Source: CSO Online
Publish date: 17th October 2022
Security leaders from around the world tell how they built their careers and share the resources and certifications that brought them success.
The role of the CISO has evolved, and so have the responsibilities. Some believe a CISO must have technical knowledge and experience as a cybersecurity professional, others think leadership skills such as being able to communicate with boards are what matters most.
Ultimately, the hiring organisations will define what it needs in terms of cybersecurity to find the right person. In finance and insurance, for example, there will be specific rules that must be followed in different countries and cybersecurity leaders in such organisations may even be liable. In telecommunications, the skills required are likely to be more technical, whereas in government knowledge around governance and risk are top of the list.
“For instance, a smaller organisation which is a greenfield site, or a large multinational where there is already an established security function require different sets of skills and approaches,” Joseph Head, director technical security at Intaso tells CSO. “There are a few commonalities between all CISO roles, however: an understanding of risk and risk appetite — in other words, an understanding of the business, and how much risk it can carry. This dictates how much work a CISO must do, and therefore available budget. Unlocking that budget can only be done by communicating effectively.”
Whether technical or managerial skills, those aspiring to become CISOs, CSOs, or VP of security will need to acquire these skills somewhere. CSO has spoken to a few current and former CISOs across different countries on where to acquire such skills.
CISO skill-building stories
Whether they learn on the job, through a certificate or at university, cybersecurity professionals have many ways to acquire skills to get the top jobs. Clarifying a point he made on a LinkedIn post, Head tells CSO that “a high-level [of technical] understanding is still important, but [CISOs] certainly do not need to know the granular details of everything in security. I have seen quite a few descriptions for CISO jobs asking them to be able to code in Python or be an expert in AWS. This is clearly not the job of a CISO.”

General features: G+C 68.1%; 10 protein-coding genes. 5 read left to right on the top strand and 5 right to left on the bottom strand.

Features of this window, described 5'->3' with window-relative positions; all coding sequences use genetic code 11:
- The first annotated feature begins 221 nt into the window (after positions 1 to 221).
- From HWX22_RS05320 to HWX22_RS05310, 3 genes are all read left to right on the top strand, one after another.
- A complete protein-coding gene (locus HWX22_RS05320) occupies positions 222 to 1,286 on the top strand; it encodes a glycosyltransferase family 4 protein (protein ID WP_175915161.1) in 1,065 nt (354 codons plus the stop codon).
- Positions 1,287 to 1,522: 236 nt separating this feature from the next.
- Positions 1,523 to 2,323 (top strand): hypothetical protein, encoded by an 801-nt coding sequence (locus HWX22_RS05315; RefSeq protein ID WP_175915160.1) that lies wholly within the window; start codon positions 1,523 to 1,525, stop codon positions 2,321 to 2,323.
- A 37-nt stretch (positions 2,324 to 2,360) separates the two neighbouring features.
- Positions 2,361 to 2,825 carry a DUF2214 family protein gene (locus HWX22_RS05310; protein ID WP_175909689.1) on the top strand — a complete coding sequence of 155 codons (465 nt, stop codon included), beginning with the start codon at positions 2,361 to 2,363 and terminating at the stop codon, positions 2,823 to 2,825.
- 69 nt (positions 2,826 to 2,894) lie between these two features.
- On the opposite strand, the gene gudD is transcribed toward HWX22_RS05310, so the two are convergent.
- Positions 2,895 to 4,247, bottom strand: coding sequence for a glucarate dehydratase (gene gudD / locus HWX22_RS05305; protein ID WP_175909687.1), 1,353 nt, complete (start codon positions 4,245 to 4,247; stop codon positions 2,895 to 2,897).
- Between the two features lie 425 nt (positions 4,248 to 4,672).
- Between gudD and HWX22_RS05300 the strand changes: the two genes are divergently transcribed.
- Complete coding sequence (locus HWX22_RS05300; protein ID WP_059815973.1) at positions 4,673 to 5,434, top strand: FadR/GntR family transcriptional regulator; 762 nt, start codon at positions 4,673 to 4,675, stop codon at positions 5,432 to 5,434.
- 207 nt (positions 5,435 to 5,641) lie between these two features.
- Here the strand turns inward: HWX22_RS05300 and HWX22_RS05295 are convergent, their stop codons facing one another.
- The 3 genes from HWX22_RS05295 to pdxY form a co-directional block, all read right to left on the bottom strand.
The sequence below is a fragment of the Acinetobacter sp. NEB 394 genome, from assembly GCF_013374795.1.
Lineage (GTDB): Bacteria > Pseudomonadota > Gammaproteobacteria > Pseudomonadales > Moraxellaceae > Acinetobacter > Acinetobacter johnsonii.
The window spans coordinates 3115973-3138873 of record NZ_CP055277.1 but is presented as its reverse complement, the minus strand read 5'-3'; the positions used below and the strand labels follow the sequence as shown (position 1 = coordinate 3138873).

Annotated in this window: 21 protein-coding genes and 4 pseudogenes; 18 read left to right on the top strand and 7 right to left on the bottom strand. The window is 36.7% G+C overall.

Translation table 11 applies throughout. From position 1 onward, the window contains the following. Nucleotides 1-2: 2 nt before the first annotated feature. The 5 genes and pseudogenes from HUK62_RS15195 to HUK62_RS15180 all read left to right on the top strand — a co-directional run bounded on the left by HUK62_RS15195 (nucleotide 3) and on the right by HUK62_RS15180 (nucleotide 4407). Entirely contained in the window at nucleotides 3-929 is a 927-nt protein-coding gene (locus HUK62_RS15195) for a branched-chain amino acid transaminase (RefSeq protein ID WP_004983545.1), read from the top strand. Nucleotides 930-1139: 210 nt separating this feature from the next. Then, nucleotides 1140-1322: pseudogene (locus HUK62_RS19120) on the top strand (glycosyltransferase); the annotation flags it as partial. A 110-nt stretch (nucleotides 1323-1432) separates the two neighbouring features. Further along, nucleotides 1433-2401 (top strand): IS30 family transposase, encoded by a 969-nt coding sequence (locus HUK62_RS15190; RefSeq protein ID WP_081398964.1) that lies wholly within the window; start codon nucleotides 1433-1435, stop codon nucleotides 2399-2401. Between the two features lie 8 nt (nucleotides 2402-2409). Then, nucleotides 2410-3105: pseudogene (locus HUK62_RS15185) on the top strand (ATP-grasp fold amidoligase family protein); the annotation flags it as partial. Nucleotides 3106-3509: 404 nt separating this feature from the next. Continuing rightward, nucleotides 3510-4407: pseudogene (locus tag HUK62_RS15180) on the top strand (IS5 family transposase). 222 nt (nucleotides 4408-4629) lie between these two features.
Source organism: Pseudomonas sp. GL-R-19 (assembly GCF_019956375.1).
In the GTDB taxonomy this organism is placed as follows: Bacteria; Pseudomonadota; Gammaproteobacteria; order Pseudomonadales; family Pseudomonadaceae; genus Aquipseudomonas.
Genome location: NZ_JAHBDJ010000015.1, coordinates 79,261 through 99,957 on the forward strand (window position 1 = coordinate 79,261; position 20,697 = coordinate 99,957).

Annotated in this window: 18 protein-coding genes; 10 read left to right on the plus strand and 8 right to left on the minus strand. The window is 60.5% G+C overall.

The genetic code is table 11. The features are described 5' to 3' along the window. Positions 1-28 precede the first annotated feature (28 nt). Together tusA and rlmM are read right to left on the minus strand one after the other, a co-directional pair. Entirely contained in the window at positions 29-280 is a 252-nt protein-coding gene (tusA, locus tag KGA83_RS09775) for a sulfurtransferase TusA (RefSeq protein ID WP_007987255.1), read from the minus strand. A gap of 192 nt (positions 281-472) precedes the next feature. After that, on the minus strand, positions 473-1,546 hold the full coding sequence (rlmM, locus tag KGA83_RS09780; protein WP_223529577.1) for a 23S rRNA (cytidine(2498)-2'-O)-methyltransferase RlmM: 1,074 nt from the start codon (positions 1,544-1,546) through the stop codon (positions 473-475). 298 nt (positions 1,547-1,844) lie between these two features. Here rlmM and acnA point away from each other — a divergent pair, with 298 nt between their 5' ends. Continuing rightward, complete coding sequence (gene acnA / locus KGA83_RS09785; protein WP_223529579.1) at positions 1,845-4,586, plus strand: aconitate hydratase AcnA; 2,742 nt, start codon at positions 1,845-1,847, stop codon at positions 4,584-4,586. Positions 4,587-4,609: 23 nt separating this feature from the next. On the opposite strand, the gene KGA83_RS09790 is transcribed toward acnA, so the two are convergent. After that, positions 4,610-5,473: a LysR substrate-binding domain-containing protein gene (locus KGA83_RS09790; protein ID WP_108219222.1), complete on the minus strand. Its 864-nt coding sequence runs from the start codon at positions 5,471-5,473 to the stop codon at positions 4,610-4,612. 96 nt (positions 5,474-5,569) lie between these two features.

CISOs need to be competent in four areas, according to Tony Vizza, the executive director at KordaMentha in Australia.
- They inherently need to understand IT.
- They need to understand fundamental principles of information security and risk management.
- They need to understand the legal and regulatory environment which they operate in, which are usually dictated by privacy regimes.
- They need to have a fundamental understanding of how people and business work.
His professional experience started with a computer science degree from the University of Technology Sydney followed by an Executive MBA from the University of Sydney. He then studied for and attained numerous credentials in cybersecurity, risk management, and privacy, including CISSP, CISM, CCSP, CRISC, CIPP/E and ISO 27001 Senior Lead Auditor certifications. “And I haven’t stopped. I am planning to complete my CIPP/US privacy certification, CGEIT enterprise IT governance certification and GAICD course in director governance in the next couple of years as well as finishing off my Juris Doctor law degree,” he tells CSO.
Biljana Cerin, CEO of Ostendo Consulting in Croatia, started her career from college where she studied computer science at the University of Zagreb. Soon after she started working as a security software engineer. “Once I got in touch with security standards, I became more interested in the overall governance, risk management, and compliance principles related to information systems security,” she tells CSO. She then acquired industry certifications such as CISM, CISA, CGEIT, CBCP, CISSP. Later, once she started managing information security projects, she also obtained the PMP certification. Nowadays, she advises CISOs on establishing efficient cybersecurity risk management strategies, primarily in very large organizations.
Another trend of the industry is defense personnel becoming cybersecurity professionals. That is the case of Narelle Devine who is the CISO of Australia’s largest telecommunications provider, Telstra. Devine was an officer in the Royal Australian Navy, where she eventually assumed the role of director Navy Cyber Warfare. She tells CSO that not just the Navy, but the Australian Defence Force, the federal government and the broader Five Eyes alliance offer great training opportunities.
Devine has also acquired a lot of diplomas through the Navy and elsewhere including graduate diploma of communications and information systems, advanced diploma of maritime studies, certificate IV in government (procurement and contracting), among others. From the University of New South Wales she also acquired a bachelor arts (English and information systems), master of science (information technology) and master of systems engineering.
After leaving the Navy, Devine became the CISO for the then Department of Human Services (now Services Australia), where she built a new state-of-the-art cybersecurity operations centre, uplifting the capability from 25 to 250 personnel.
Many professionals also learn on the job, like Hilary Walton, who is the CISO at Kordia in New Zealand. Walton, who started her working career as a psychologist, tells CSO that the role of a CISO is about keeping an organization’s information security management system (ISMS) running effectively. Learning about and understand the different components of an ISMS was where she started by doing ISACA’s Certified information security manager (CISM) certification “to give myself something to hang my knowledge together with,” she says. “I was used to the concepts of risk and safety management systems, so learning an information security one felt similar.”